The Wake Up Call: Can Suffering Set Us Free?
Why can psychological turmoil have such a powerful awakening effect?
Posted May 07, 2011
In my last post I mentioned that one of the most frequent triggers of peak experiences (or 'awakening experiences', as I prefer to call them) is psychological turmoil. In fact, my research has shown that turmoil is the biggest trigger of all. Of the 161 awakening experiences I collected, 38 (nearly 24%) were triggered by types of psychological turmoil such as stress, depression, loss and bereavement. The next highest triggers were contact with nature (18%) and then meditation and ‘watching or listening to an arts performance (both 13%).
This may not seem to make sense. Awakening experiences are overwhelmingly positive experiences - moments when we perceive reality at a heightened intensity, feel a powerful sense of inner well-being, experience a sense of connection and meaning. So it seems paradoxical that these experiences are frequently induced by states of despair and turmoil. Abraham Maslow suggested that ‘peak experiences' happen to people who are balanced, creative, and psychologically healthy, but these findings suggest that the opposite is frequently the case.
One woman described to me how, at the age of 20, she became so severely depressed that she had to be admitted to hospital. While there, she picked up a marble which happened to be lying on her bedside cabinet, and started playing with it in her hands. All of a sudden, it was as if the familiar world melted away, replaced by a vision of beauty and perfection. As she describes it:
I saw reality as simply this perfect one-ness. I felt suddenly removed from everything that was personal. Everything seemed just right. The marble seemed a reflection of the universe. All my ‘problems' and my suffering suddenly seemed meaningless, ridiculous, simply a misunderstanding of my true nature and everything around me. There was a feeling of acceptance and oneness. It was a moment of enlightenment. The euphoria and inexplicable rush of ‘knowledge and understanding' (it was like suddenly gaining access to a whole new comprehension of what we call ‘reality') following this episode lasted for days.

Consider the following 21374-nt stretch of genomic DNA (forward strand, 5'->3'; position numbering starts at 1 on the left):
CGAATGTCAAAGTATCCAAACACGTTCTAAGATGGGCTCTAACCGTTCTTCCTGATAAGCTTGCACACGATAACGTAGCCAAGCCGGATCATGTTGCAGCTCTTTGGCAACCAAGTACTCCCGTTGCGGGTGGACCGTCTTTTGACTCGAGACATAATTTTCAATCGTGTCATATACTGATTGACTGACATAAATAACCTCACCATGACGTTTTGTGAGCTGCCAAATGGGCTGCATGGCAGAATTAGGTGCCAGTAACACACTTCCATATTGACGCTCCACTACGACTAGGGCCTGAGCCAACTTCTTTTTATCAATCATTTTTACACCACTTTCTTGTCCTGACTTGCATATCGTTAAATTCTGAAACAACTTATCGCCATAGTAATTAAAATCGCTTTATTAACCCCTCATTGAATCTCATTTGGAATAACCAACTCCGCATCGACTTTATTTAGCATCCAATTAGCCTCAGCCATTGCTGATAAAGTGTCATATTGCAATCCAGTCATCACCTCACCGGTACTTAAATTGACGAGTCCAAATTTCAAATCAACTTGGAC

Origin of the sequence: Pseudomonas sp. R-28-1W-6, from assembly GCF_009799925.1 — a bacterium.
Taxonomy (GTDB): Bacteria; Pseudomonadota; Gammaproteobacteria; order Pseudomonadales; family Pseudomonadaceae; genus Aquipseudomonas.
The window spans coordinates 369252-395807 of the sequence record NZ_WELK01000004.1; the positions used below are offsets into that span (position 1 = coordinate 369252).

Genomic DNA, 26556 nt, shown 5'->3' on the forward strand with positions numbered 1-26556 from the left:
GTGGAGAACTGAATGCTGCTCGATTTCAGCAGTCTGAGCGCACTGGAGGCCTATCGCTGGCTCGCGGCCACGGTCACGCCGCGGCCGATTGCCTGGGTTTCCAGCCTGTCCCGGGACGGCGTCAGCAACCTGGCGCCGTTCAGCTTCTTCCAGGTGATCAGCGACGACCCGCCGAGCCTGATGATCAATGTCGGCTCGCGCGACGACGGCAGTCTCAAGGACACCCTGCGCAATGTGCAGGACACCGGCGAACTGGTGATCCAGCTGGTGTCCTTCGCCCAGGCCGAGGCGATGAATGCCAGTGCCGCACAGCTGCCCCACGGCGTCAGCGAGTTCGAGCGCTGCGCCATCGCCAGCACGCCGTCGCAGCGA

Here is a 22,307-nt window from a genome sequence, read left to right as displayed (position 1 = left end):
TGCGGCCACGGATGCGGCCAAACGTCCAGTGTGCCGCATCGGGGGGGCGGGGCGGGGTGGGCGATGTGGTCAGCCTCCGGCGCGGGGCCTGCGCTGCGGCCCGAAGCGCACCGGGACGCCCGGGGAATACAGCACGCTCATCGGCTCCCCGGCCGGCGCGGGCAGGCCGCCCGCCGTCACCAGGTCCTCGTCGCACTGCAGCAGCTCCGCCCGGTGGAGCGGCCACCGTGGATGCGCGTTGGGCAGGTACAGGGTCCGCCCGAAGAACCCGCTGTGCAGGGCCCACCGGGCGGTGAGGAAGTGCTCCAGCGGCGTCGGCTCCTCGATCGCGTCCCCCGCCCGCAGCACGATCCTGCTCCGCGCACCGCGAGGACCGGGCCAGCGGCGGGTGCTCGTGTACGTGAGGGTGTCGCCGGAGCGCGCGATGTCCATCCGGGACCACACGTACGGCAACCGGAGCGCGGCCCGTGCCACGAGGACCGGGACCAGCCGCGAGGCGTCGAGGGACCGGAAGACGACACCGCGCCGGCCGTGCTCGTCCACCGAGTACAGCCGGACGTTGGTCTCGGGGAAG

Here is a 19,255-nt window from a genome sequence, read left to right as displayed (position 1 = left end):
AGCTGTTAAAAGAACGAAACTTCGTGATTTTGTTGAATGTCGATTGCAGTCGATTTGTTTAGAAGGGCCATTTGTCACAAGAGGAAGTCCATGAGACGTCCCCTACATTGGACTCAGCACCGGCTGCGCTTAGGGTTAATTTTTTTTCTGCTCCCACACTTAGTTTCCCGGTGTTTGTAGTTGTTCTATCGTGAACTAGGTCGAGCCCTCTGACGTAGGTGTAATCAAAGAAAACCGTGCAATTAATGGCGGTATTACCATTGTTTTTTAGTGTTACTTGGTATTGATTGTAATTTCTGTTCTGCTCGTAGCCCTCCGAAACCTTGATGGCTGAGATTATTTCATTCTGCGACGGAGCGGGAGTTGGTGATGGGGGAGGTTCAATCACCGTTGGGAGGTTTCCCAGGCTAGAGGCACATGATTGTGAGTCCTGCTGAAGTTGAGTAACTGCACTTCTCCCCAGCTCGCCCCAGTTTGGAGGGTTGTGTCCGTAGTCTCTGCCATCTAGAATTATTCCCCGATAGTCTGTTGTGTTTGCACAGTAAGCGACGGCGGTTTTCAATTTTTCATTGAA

Similarly, a man described how he went through a long period of inner turmoil due to confusion about his sexuality, culminating in the breakdown of his marriage. This may have triggered the following awakening experience - according to him, the only one he has ever had:
It was our last family holiday before the break up. We were in Tunisia and went on an excursion down to the Sahara. We went on a camel ride across part of the desert and at the end of the day, I sat on the sand dune watching the sunset. There were quite a few people around but it was as if everyone else disappeared. Everything just ceased to be. I lost all sense of time. I lost myself. I had a feeling of being totally at one with nature, with a massive sense of peace. I was a part of the scene. There was no ‘me' anymore. I was just sitting there watching the sun set over the desert, aware of the enormity of life, the power of nature, and I never wanted it to end.
Attachment and Detachment
The key to understanding these experiences is the concept of attachment. Normally, as human beings we're psychologically attached to a large number of constructs, such as hopes and ambitions for the future, beliefs and ideas about life and the world, the knowledge we've accumulated, and our image of ourselves, including our sense of status, our appearance and accomplishments and achievements. At the same time, there are more tangible attachments, such as possessions, jobs, and other people. These are the building blocks of the ego. We feel that we're ‘someone' because we have hopes, beliefs, status, a job and possessions and because other people give us approval.
However, in states of despair and depression all of - or at least some of - these psychological attachments are broken. This is usually the very reason why a person is in despair: because the the ‘scaffolding' which supported their sense of identity has fallen away. Hopes and beliefs are revealed as illusions; their possessions and status have been taken away, their friends or lovers have rejected them. As a result, they feel naked and lost, as if their identity has been destroyed.
But at this very point the person is, paradoxically, close to a state of liberation. They are in a state of detachment. The self has been released from external constructs. In an instant, therefore, the pain of despair and desolation can switch into a state of freedom and joy. We feel a tremendous sense of well-being and energy, now that our psychic energy is no longer consumed by maintaining these psychological attachments. And since the structure of attachment no longer fills our being, there is a sudden new clarity and openness inside us, a new sense of wholeness.
What this suggests is that there may a positive side to turmoil and despair. Rather than destroying us, they can -at least occasionally - give us a glimpse of a liberation and enlightenment.